If you haven’t been living under a rock in the past year, then hopefully you’ve heard of the efforts being made by media and celebrities to stop bullying. Most recently, FOX ran a few episodes dedicated to raising awareness of the effects of bullying. There is a powerful episode of Glee that aired last week that portrayed difficulties LGBT teenagers face in many communities. I personally have a handful of LGBT friends and the thought of them ever feeling unsupported to the point of considering taking their lives… well I would never, ever, ever want to think of that. I, for one, would always hope that I could stand with them in solidarity. We are better people. We need to take responsibility of what is going on.
But the threat of bullying is real. I’ve experienced it firsthand growing up. Unfortunately, I’m not convinced it’s anything that will ever go away. Not 100% anyways. We will never be able to control other people’s actions – whether it be hateful, inconsiderate, demeaning, degrading, ignorant or otherwise. So how do we strengthen ourselves? How do we come to a better understanding of what is going on and what should have zero tolerance?
I was raised to have thick skin. I don’t think my parents were ever concerned that I would have social problems in school. I think they had the idea that it was 100% academics and that they wanted to make sure I had equal opportunity with education so that I could have a successful future. At first, I thought that was going to be the case too. I was maybe 1 out of 10 Asian kids at my elementary school. Many of the hundreds of other kids had never even interacted with someone Asian until they met me. In kindergarten, there was no signs of racism or prejudice. I remember white girls were equally playful with me as they were to their Caucasian male counterparts. In fact, I think in grade school being different made me cuter. But that’s a different story.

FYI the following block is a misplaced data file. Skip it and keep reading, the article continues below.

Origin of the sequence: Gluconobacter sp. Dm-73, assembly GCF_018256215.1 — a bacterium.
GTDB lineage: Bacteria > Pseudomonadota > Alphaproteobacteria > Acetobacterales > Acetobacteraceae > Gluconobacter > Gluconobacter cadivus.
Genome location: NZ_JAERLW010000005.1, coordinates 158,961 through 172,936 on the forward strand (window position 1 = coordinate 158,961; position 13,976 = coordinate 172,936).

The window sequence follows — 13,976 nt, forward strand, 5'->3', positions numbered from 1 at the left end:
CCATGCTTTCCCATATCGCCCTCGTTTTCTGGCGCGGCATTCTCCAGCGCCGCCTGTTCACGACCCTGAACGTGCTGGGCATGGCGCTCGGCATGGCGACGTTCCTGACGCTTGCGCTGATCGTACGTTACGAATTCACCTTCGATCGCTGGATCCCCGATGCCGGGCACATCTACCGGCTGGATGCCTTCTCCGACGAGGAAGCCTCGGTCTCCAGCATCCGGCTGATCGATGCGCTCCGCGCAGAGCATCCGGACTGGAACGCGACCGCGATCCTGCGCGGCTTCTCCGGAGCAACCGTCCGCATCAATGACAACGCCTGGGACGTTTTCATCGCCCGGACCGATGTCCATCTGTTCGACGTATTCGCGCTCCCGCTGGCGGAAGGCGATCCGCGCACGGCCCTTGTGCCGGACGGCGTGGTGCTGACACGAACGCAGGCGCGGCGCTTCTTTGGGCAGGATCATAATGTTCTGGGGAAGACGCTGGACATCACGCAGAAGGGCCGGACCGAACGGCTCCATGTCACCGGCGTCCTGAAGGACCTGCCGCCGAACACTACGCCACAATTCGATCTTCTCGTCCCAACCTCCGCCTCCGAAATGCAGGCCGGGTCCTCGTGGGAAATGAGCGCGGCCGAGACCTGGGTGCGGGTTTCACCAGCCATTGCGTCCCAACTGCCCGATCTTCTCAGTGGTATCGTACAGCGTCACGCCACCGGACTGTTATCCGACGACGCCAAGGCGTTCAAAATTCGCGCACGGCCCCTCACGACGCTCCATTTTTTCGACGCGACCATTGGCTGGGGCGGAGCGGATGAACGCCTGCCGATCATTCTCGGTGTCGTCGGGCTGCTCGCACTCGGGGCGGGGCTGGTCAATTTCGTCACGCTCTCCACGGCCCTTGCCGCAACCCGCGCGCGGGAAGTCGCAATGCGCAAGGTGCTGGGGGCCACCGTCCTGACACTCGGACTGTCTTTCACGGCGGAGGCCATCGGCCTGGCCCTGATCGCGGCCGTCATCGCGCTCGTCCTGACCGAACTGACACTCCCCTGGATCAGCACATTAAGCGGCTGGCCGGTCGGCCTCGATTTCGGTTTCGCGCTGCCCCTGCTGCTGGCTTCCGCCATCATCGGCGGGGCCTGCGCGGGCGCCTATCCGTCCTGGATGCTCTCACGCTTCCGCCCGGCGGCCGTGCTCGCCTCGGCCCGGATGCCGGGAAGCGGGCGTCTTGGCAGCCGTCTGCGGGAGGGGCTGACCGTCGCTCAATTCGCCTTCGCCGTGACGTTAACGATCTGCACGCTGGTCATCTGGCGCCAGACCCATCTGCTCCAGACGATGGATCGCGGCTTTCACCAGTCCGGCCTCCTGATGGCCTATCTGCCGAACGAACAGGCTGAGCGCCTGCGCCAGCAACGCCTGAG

My first experience with a bully was in 1st grade. It was actually another fellow minority – a Hispanic boy who at recess made it a point to tell me I was different. He used derogatory Chinese and Japanese slurs. Didn’t care that I was Vietnamese. I wasn’t raised confrontational, so I always just took it and walked away. And usually nobody knew enough about minority relations to want to stand up for me. After they realized making fun of my race wasn’t getting a reaction out of me, I feel into that group of nerdy/socially awkward boys that were made fun of for liking comic books over sports. Having nerd glasses didn’t help me either.
Stupid jerks. That’s what they were. The guys that teased me for my Power Ranger t-shirts or my bowl cut hairstyle. The ones that would knock the eyeglasses off my face. The guys that pushed me off the playground equipment and laugh at me covered in sand. Of course I did make friends – usually they would get picked on even worse because they dared to fight back. One of my friends got picked on all the way through high school because they could always rely on getting a laugh out of his reaction. Me, they got tired of me just walking away so they eventually stopped.
I remember some of my worst bulling was done by other minorities. You know why? Because they were being picked on too and they figured if they picked on someone of their own, it would make them feel higher and mightier. Whoop-de-do. Bullying happens folks, and I hope that each and every one of us in whatever capacity understands that we can make a difference by living by example and being better human beings.
In college, I continued to brush it off. Ignorant college boys (typically when drunk) would toss out the racial slur or phrase. Maybe it had to deal with fried rice or Chinese take-out jokes. I also took ownership of my own bullying by making fun of myself – in particular my often difficult to pronounce last name. This to me was slightly amusing because there seemed to be less of a desire to make fun of me if I made fun of myself. Still. Bullying doesn’t end in grade school. We just tend to have a bit stronger strategy with dealing with it.